Sunday, 24 April 2011

Review: Portal 2

This was a triumph.

It was inevitable I would say that in this review if Portal 2 was good. And Portal 2 is good. Very good. In fact, watch this.

Huge success.

There, I made a note.

OK, really, I'm getting all the Portal 1 quotes out of my system now so that I can actually give a proper review here. Despite my quotes and ramblings so far, however, my point is the same; Portal 2 is a staggering success and marks not only the release of a hugely entertaining, challenging and fun game, but also a return to form for Valve; a company that has been silent for almost 2 years (we don't count Alien Swarm, good as it is) since they made Left For Dead 2.

It's impossible to say that Valve isn't relevant in the modern gaming age; Steam is the number one, probably unmatchable Digital Delivery System in the world, and it has made Valve a lot of money name people can't forget, even if it has been about 4 years since the last Half Life game. You can say that their presence hasn't been felt as much in an industry that has been recently dominated by EA and Activision. Their return to the world of videogames is nevertheless a welcome one.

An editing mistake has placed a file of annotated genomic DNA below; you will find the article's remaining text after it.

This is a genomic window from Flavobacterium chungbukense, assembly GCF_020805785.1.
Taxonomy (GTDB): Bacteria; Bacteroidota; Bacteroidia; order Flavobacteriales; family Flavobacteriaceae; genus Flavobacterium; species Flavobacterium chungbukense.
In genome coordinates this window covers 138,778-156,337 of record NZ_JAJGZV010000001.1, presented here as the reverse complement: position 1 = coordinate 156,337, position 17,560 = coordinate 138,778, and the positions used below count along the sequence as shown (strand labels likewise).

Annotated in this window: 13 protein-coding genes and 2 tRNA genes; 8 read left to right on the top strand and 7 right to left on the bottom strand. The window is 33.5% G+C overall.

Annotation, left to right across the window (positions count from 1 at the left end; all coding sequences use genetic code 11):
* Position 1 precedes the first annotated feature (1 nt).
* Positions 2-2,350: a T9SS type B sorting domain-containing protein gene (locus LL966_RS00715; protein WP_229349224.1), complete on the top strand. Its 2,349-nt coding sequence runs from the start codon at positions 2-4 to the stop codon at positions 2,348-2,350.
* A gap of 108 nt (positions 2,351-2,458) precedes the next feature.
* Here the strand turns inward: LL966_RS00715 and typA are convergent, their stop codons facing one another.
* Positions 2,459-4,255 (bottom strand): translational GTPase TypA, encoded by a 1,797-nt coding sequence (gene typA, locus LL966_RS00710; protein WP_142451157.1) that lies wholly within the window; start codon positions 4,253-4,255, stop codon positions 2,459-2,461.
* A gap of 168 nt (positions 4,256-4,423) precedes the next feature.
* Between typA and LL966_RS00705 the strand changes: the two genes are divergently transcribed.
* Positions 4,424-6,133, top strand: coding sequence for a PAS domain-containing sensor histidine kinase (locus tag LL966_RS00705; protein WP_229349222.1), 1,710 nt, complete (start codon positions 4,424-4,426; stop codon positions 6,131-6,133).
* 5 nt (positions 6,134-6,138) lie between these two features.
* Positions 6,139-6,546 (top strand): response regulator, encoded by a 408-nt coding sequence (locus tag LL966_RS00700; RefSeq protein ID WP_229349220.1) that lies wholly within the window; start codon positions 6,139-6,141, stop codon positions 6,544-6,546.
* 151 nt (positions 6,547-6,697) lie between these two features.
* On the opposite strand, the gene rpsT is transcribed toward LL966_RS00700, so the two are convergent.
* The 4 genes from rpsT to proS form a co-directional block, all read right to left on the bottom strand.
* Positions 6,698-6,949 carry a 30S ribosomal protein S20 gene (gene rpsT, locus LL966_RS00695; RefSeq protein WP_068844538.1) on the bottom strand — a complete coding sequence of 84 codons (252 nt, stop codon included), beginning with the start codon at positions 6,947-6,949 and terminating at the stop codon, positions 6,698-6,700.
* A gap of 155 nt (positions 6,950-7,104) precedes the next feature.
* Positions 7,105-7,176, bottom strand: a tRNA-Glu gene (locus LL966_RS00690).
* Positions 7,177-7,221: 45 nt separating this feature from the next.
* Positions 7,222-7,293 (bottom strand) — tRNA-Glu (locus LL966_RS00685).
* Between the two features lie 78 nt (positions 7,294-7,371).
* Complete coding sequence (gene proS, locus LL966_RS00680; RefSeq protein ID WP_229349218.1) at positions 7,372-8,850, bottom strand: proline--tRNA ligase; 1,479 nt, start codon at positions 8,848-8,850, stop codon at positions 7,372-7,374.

Portal 2, though. Portal 2. Some might say that, seeing as they acquired a development team (essentially buying the idea for Portal) they liked and putting them to work, that it isn't a Valve thoroughbred. That's irrelevant; Portal 2 has all the charm, panache, humour and raw enjoyment that Valve games are famous for.

The game takes place many, many years after the original Portal (the exact number is indeterminate, although we know it's more than 9999 days, and insiders have been quoted as saying it's "hundreds of years" later). You are still Chell, the voiceless protagonist from the original, who wakes to find the Aperture Science labs in a state of dilapidation. With a little help from Wheatley, a personality sphere (delightfully voiced by Stephen Merchant, who should win awards for this) you manage to battle your way through the facility to the remains of GLaDOS, in the hope of escaping the mangled enrichment centre.

After that, it all goes a bit pear shaped.